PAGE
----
Don't worry... Someday You May Just Grow Up to Be A Sprout!!

By starlight1153 (starlight1153) on March 26, 2010

Every year we go out and plant our seeds and when their time is done blooming, we try and harvest the seed pods to save and grow for next year, but do you know how that seed develops into a plant? For all their simplicity in looks, seeds are really very quite complex. Let me take you on a journey of just how that single seed can be come a sprout and develop into a beautiful flowering plant someday.

First let's start  with a general overview of a plant's dvelopment.  Just like humans, plants are composed of cells.   The cells of plants differ from us human beings in the fact that plant cells, do not move around.  What happens is that at the very tip ends of the leaves and roots,  is what is called the apical meristem.    These are groups of cells that keep renewing themselves.  These cells become encased in rigid cellulose walls  where they will develop into the different plant parts.    If you look closely, you will see that even though you may have ten of the same type of plant growing, each one is slightly different.  No two plants are exactly alike, even those grown under tissue culture are slightly different.    This is because plants are effected  by the environment around them.  Everything, from the soil, to the weather conditions, amount of light and water received on each part of the plant determines how much it will grow and what flowering parts it will produce.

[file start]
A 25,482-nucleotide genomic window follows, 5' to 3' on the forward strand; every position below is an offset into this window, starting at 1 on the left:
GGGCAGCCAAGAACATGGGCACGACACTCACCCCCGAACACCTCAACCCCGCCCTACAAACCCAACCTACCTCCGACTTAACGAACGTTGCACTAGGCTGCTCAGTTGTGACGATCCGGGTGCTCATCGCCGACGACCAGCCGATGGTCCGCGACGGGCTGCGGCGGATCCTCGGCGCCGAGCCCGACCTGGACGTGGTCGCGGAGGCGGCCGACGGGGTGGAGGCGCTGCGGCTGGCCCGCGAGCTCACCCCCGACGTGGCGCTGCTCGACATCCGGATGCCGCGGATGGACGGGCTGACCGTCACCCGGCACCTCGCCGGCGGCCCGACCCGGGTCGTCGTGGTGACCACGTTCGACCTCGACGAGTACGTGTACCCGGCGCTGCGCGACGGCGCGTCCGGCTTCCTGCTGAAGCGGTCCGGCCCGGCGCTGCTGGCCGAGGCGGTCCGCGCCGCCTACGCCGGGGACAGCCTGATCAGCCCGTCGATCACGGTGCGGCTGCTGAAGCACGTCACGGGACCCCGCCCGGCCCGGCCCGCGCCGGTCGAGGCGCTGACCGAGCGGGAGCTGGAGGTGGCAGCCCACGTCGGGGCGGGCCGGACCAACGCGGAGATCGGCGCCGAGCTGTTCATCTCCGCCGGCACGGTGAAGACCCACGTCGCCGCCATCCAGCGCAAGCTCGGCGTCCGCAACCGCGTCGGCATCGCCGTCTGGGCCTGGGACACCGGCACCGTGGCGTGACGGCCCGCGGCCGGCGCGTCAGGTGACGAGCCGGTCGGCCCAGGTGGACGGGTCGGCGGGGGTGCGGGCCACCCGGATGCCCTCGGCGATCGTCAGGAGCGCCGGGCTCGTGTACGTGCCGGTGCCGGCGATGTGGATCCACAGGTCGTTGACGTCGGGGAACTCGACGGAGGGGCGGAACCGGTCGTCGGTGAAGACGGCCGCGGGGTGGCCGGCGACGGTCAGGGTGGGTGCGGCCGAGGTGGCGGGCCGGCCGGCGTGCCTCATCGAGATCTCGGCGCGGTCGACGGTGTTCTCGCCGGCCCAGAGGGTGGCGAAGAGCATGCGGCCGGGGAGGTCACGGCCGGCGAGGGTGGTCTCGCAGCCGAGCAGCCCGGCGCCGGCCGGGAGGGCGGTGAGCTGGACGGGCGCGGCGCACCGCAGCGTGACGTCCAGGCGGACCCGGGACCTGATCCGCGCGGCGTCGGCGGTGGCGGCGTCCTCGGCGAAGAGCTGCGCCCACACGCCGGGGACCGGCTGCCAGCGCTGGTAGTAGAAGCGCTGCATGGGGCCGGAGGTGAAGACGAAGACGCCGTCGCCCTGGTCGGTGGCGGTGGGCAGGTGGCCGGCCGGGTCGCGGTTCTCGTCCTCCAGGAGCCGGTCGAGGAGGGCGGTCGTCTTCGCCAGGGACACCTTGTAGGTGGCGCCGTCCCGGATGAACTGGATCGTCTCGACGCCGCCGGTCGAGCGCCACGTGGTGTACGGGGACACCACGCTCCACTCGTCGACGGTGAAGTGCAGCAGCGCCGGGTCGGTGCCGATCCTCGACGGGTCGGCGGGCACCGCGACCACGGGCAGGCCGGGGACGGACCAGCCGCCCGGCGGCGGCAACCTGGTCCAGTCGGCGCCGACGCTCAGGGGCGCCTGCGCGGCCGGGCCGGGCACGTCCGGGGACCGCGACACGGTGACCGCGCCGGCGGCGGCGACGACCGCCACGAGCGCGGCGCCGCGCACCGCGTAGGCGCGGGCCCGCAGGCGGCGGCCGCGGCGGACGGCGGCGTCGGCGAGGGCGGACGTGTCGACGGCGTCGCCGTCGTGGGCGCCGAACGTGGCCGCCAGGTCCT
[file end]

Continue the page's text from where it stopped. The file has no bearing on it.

Before you can even get a seed, the plant needs to develop flowering parts.   Most flowering plants are called angiosperms.  They have male flowering parts which are the pollen grains and the female part is the embryo sac.   If conditions are right and the pollen is viable,  fertilization takes place and cell division begins in the embryo sac within an ovule2010-03-26/starlight1153/c61d59